Bare root planting |

Bare root planting

Rhubarb root
Stephanie Brown |

When there is not the expense of a container and the planting mix to fill it, the cost of a plant is far less. As long as plants remain dormant, there is no problem in handling it bare root, with little or no soil or compost clinging to the root.

So many plants are offered locally in this dormant season. While the range of available fruits, vegetables, and ornamentals is greatest as soon as stock arrives in the nursery, bare root plants will be offered through January and February. March may continue bare root planting season if the weather remains chilly.

Reading the labels on fruit trees is so enticing, your home orchard may increase in size because of the irresistible descriptions. Try to plan ahead by arriving with a list of priorities. Many fruits are not self-fruitful, meaning they will need another cultivar planted close by in order to produce a crop. Information for each fruit tree will be available in the nursery.

Beginners should start with apples or pears. While there will be years when a late frost kills hopes of a crop, these two fruits do well in many foothill microclimates.

Remember, once these same fruit trees are “potted up” they will cost more. They will also be growing in the container through the heat of summer, a challenge for any plant. Bare root stock is potentially more vigorous, and planting it in its permanent location during dormancy is good garden planning.

Raspberries are perfect for dormant season planting, their fine root systems adapting quickly to soil enriched with compost, and rock powders (colloidal phosphate and oyster shell). Prune each stalk back to the crown. Do not leave any portion of the stalk above ground. If you want to mark where the new raspberry plant is, use a small branch or piece of bamboo.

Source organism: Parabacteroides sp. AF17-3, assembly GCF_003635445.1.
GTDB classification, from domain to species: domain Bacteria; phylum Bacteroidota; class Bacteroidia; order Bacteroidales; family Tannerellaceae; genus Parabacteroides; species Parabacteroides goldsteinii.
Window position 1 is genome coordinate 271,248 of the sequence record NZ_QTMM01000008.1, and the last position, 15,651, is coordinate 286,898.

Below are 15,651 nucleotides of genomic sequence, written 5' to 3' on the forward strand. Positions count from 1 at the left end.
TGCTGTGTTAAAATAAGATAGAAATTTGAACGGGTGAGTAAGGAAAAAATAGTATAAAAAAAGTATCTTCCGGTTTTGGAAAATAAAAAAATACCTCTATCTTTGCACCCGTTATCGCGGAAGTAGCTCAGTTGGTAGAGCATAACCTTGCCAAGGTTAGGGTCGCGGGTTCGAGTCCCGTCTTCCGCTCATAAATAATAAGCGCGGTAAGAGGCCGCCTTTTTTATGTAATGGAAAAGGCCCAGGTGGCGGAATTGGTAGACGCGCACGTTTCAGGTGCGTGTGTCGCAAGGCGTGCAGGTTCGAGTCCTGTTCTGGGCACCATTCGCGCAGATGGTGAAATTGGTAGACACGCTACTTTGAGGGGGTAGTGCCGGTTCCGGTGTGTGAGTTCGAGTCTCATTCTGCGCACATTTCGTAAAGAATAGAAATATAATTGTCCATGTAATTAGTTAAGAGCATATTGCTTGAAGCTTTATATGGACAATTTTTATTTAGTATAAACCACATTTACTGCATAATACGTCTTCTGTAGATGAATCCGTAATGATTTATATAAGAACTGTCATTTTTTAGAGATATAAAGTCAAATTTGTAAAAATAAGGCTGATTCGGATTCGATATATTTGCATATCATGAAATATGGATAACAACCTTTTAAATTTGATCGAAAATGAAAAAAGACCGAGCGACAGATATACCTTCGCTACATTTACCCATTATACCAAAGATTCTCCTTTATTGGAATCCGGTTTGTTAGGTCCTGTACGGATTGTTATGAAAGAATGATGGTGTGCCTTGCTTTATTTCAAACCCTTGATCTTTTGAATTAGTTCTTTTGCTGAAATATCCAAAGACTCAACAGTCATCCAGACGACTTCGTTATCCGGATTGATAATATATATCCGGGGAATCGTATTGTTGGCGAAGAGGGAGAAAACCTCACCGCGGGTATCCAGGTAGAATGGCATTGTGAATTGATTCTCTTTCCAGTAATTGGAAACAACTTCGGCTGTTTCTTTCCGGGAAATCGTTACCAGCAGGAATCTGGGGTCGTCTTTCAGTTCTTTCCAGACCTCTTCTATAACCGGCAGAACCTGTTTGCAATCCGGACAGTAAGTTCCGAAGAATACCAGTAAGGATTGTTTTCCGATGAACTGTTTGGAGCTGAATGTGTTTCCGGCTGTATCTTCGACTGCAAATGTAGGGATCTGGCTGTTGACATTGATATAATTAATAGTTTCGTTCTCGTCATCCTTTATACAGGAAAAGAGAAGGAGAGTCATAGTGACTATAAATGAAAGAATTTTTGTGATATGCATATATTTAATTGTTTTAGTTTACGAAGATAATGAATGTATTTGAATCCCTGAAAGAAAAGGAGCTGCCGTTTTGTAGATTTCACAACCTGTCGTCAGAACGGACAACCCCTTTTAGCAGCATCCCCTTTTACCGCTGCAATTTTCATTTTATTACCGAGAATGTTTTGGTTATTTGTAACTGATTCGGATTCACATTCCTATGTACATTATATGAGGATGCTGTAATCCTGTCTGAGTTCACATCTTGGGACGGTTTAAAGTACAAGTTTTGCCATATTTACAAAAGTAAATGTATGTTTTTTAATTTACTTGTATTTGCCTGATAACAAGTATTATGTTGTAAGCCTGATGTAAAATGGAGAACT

Strawberries, too, arrive bundled as bare root starts during this season of opportunity. Like the raspberries, it does not take very many plants to establish a patch. A dozen is plenty for most home gardeners. Choose your cultivar based on flavor. These strawberries will most likely be picked when fully ripe. Cultivars grown for shipping most often do not have the rich flavor of a home-grown strawberry.

Rhubarb roots are difficult to divide successfully except during dormancy. The root section will be very woody with buds at the top. Each section must have buds for growth. Fine absorbing roots grow from the primary root. Prepare a deep (18-inch minimum) hole with lots of compost and the rock powders.

Rhubarb gets large! The crown of the plant where the growth shoots appear should not be buried. Nestle the root into its new home, keeping the crown above ground. A mulch of straw also should not cover this crown.

Roses are offered by some nurseries as bare root plants, again a savings for the home gardener. Roses transplant easily during the winter months, although they may not appear dormant. Mild winter days often encourage flowering even in January. If you are transplanting an established rose, or one that has been in the landscape a short time, prune it first. Nurseries and the Master Gardener program offer free workshops on pruning.

Peony roots are offered by some nurseries. They should be planted with the” eyes” (look for buds for new growth) covered by no more than an inch and a half of compost. Planted more deeply, the peonies will develop foliage but may not flower.

Do not allow any bare root stock to dry out while you are handling it. Soak roots in a container of water until you are ready to transfer it to its permanent location. Mulch the planting and water deeply even if rains are expected.

Footnote to the column Dec. 29: A garden pest we saw a lot of on natives and non-natives last summer was tent caterpillars, not tent beetles. In my vegetable garden, I also had problems with harlequin beetles, devastating to cole crops.

Carolyn Singer has gardened organically in Nevada County since 1977. She is the author of “The Seasoned Gardener, 5 decades of sustainable and practical garden wisdom.” For more information about foothill gardening, or to contact Carolyn with gardening questions, visit

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